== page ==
home solar payback

How Much Will Solar Cost Me? Making Sense of PV Payback & ROI

by Cliff on April 7, 2011

in Solar Questions

The question is poisted a thousand times to solar energy consultants and installers across the country every day. The fact is there is no simple answer. There can be as many variables to take into consideration when designing a home solar system than a room addition. Well almost, a room addition on your home will never make you money like a solar system will.

Simple solar payback is a term that came into use in the 1970s by well-meaning advocates of solar energy and it’s still in widespread use. Payback is the number of years it takes an solar system or an energy-efficiency measure to offset its cost through the savings generated.

A fairly simple method that can be used to analyze the relative value of a solar PV or wind system is known as simple return on investment (ROI) the savings generated by installing a renewable energy system expressed as a percentage of the cost.

Simple ROI is calculated by dividing the RE system’s cost into the value of one year’s worth of utility energy that the solar system offset. For instance, a PV system that produces 5,000 kWh of electricity per year at the utility’s rate of 9.5 cents per kWh generates $475 worth of electricity each year. If the grid-tied solar system net cost is $10,710, the simple ROI is 4.4% ($475 / $10,710 = 0.044). If the utility charges 15 cents per kWh, the 5,000 kWh of electricity would be worth $750 and the simple ROI would be 7.0% ($750 / $10,710 = 0.070). Compare this to the March 2009 yields for 30-year treasury bonds at about 3.5%. Even in good economic times, these are respectable ROIs.

Solar payback is calculated by dividing a solar system’s cost by the anticipated annual savings. If the $10,710 PV system produces 5,000 kWh per year and grid power costs 9.5 cents per kWh, the annual savings of $475 yields a payback of 22.5 years ($10,710 / $475 = 22.5 years). PGE (Pacific Gas and Electric) has an average rate of 14.23 cents. Using simple payback, this system will take almost 23 years to pay for itself. From that point on, the system produces electricity for free. While a payback of nearly 23 years seems long, don’t forget that the ROI on this solar system, calculated earlier, was 4.4% a respectable rate of return on your investment. Off-grid solar systems have a higher ROI because of the additional equipment involved.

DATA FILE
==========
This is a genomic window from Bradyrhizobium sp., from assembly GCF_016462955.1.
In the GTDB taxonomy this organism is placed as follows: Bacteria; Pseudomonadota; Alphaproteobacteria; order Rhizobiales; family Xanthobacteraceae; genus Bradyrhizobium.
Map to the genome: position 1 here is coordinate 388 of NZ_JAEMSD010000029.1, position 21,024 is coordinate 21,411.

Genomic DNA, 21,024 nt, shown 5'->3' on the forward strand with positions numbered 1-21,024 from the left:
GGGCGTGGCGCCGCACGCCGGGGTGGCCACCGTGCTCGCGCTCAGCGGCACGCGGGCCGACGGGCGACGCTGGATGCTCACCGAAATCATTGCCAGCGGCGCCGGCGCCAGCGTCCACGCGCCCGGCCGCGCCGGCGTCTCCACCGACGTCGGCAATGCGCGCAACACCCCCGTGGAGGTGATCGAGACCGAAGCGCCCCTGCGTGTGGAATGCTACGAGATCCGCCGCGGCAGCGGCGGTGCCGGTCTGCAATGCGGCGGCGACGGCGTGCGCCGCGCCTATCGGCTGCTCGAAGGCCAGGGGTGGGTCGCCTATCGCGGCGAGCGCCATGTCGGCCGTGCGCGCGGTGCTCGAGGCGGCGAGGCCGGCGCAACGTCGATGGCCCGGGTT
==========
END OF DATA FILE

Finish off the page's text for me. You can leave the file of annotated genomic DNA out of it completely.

Interestingly, simple solar payback and simple ROI are closely related metrics. In fact, ROI is the reciprocal of payback. That is, ROI = 1 ÷ payback. Thus, a PV system with a 10-year payback represents a 10% return on investment (ROI = 1 ÷ 10). A PV system with a 20-year payback represents a 5% ROI. Having said that, it is common in California to see Payback around 8 years now and ROI in the 15% range from a custom home system.

Besides being economically misleading, simple payback is a concept we rarely apply in our lives. Do avid anglers ever calculate the payback on their new bass boats? ($25,000 plus the cost of fuel and transportation to and from favorite fishing spots, divided by the total number of pounds of edible bass meat at $5 per pound over the lifetime of the boat.) Have you calculated the payback on your new kitchen cabinets, swimming pool, or other consumer items?

Although payback and ROI are related, ROI is a much more familiar concept. We receive interest on savings accounts and are paid a percentage on mutual funds and bonds both of which are a return on our investment. An RE system also yields a return on our investment by avoiding paying the utility, so it can make sense to use ROI to assess its economic performance.

Source; Used with permission. © Home Power, Inc.

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